Pandemic prompts companies to weigh reshoringKorean manufacturers are taking an interest in efforts to bring overseas factory production back to their home country after the coronavirus outbreak wreaked havoc on international supply chains.
The practice, known as reshoring, forgoes the benefits of cheaper labor and lease expenses in other countries, instead focusing on reducing the risk of instability in the international system.
“The world is showing signs of reshoring as manufacturers’ risk managements on their supply chains have been highlighted with the outbreak of Covid-19,” said Choo Moon-kap, who heads the economic policy team at the Korea Federation of SMEs. “It is time for Korea to start focusing on policies that would encourage Korean companies [overseas] to return.”
A recent study by Bank of America has found that 80 percent of global companies operating in China were considering reshoring.
A study by the Korea Economic Research Institute estimated that 130,000 jobs would be created in Korea if 5.6 percent of Korean companies’ whose operation is currently based overseas relocate back home.
But reality isn’t that easy.
According to the Ministry of Trade, Industry and Energy, an average of 10.4 companies returned every year between 2014 and 2018.
Worldwide, an average of 482.2 companies returned each year during that period. The government in 2013 made changes to legislation that would give more support to reshoring companies. But market experts say the changes weren’t enough to encourage Korean companies to consider moving back.
The United States has lowered its maximum corporate tax to 21 percent. The Obama administration lowered the corporate tax from 38 percent to 28 percent under the banner of “remaking America.”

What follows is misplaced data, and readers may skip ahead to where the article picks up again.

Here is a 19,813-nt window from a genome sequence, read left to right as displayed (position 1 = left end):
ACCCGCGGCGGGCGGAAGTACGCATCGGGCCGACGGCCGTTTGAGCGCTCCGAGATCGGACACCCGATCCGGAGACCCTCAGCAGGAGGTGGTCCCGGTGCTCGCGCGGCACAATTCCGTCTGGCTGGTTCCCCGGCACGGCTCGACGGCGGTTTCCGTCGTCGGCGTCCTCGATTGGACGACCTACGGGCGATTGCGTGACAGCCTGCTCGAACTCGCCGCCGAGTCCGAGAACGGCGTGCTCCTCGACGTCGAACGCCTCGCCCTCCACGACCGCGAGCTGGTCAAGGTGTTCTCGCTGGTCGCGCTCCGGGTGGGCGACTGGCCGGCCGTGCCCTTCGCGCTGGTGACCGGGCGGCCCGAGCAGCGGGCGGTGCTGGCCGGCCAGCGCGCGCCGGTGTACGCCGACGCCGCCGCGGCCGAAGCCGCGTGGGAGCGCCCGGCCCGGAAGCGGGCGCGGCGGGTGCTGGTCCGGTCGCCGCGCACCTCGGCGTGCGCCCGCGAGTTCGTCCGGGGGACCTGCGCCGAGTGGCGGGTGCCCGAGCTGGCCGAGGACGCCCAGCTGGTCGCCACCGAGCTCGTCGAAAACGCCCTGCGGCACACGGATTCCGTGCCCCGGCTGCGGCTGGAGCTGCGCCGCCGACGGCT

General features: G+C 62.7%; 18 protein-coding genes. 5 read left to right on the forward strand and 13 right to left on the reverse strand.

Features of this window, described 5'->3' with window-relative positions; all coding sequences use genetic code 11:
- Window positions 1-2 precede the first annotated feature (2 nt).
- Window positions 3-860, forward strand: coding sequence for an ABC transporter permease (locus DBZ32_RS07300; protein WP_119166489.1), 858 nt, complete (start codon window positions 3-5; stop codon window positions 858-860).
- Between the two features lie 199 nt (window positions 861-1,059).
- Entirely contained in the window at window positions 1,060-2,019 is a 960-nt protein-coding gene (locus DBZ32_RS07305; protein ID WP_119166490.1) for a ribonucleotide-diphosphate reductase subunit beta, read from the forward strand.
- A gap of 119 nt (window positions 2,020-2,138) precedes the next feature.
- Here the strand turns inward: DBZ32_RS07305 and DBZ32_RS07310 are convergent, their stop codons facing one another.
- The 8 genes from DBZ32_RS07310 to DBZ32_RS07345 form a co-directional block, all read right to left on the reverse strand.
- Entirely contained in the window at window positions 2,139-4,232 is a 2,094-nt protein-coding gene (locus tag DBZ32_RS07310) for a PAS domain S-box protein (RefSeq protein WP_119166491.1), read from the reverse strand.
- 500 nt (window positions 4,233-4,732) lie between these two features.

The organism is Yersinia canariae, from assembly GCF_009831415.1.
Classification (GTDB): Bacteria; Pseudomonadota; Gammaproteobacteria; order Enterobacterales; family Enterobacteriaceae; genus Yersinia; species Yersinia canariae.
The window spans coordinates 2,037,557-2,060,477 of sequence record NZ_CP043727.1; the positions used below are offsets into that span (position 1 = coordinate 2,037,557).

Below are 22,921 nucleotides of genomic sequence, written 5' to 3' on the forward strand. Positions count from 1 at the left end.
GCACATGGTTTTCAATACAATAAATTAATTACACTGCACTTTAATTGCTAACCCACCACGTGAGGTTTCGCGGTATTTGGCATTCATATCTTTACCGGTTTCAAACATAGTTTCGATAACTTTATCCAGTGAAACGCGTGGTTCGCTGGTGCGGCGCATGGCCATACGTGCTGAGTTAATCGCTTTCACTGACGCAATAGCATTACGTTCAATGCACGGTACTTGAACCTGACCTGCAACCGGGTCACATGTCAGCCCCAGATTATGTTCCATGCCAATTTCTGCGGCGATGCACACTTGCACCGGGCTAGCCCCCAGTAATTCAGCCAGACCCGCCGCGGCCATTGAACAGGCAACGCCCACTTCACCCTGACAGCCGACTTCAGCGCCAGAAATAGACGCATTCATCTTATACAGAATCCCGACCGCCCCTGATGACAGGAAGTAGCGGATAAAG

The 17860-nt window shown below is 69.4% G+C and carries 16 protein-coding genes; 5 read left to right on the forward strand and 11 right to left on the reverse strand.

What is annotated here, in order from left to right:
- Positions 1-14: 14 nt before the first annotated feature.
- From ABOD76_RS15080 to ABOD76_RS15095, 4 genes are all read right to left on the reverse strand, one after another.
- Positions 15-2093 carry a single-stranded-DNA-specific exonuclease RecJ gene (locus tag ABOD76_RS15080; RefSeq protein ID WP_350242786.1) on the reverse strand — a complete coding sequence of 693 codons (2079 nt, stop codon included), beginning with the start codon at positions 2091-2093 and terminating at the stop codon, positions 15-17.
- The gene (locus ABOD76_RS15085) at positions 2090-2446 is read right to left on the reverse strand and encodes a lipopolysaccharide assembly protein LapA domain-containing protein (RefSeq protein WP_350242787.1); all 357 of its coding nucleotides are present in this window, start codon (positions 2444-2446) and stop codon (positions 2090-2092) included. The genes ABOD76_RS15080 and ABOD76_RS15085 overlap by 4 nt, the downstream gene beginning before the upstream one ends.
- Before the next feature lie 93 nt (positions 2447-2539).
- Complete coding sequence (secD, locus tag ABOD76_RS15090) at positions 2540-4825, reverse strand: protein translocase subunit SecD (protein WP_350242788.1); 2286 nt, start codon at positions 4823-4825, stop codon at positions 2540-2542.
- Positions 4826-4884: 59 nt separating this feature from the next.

The U.S. government provided additional support covering 20 percent of the expenses needed for reshoring. More recently, the corporate tax rate was further lowered to 21 percent under the Trump administration.
The Japanese government has also increased its support of Japanese companies returning production facilities to Japan.
Japan's Shinzo Abe government lowered the corporate tax rates from 30 percent to 23 percent in 2012.
As a result, leading Japanese companies including Toyota, Honda, Nissan and Canon have moved plants back from China to Japan.
The coronavirus outbreak has further fueled the Japanese government to increase its supports for reshoring.
Abe’s government on April 5 announced that it will create a $2.2 billion fund that would finance Japanese manufacturers reshoring from China. The Japanese government will cover two-thirds of the relocation expenses.
Japan’s reliance on Chinese parts is estimated at around 21.1 percent — quadruple the size of France’s 5.1 percent and Britain's 5.9 percent.
The Korean government on the other hand has raised the corporate tax rate, including those levied by the local governments, to maximum 27.5 percent.
Korea’s reliance on Chinese parts stands at 30.5 percent.
Korean companies are reluctant from moving back due to high costs for domestic production, including logistic expenses and land leases as well as rigid labor regulations.